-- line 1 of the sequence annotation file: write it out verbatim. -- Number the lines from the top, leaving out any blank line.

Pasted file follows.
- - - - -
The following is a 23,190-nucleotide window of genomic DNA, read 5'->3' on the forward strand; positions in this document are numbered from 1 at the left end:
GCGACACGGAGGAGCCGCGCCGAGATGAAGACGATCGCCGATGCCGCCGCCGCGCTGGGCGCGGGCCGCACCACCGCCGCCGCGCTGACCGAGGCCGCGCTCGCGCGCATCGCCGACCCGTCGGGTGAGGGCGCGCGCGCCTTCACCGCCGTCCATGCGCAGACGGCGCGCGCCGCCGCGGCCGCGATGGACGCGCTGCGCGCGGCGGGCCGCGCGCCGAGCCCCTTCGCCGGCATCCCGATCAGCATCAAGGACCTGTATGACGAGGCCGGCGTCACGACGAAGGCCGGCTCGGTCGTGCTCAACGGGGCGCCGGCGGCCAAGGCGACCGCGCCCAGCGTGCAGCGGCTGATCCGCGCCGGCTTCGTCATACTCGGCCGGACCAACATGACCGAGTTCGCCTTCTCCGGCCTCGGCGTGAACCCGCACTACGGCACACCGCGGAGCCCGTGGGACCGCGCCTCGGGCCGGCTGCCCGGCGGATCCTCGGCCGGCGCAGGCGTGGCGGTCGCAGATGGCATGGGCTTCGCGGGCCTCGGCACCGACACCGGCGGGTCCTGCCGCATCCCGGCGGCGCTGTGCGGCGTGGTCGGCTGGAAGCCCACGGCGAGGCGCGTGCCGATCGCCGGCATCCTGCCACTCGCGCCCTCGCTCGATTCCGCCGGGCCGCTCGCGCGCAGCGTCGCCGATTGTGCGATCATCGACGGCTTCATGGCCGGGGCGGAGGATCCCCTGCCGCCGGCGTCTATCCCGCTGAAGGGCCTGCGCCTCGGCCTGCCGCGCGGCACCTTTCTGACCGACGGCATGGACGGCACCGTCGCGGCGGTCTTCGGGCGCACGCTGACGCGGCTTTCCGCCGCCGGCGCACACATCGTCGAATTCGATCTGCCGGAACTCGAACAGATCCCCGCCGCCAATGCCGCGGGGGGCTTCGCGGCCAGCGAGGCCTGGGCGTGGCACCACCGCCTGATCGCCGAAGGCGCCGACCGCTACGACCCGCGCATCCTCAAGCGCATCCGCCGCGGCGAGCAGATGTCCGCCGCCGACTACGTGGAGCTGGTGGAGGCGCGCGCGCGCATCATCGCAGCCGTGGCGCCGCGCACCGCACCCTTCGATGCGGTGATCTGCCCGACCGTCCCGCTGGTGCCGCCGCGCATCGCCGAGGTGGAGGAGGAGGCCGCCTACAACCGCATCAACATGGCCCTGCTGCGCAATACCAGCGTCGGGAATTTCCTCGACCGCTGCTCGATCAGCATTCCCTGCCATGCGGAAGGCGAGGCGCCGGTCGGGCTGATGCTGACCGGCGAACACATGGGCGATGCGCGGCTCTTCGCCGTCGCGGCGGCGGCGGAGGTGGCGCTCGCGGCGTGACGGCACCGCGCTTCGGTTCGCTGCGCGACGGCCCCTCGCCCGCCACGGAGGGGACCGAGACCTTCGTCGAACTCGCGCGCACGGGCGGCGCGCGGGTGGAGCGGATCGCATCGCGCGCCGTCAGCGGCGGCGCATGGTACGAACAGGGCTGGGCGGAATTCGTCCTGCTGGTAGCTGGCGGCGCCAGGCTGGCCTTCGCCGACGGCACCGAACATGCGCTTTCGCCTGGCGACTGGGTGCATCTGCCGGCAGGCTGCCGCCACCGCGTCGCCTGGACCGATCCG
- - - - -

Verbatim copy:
The following is a 23,190-nucleotide window of genomic DNA, read 5'->3' on the forward strand; positions in this document are numbered from 1 at the left end: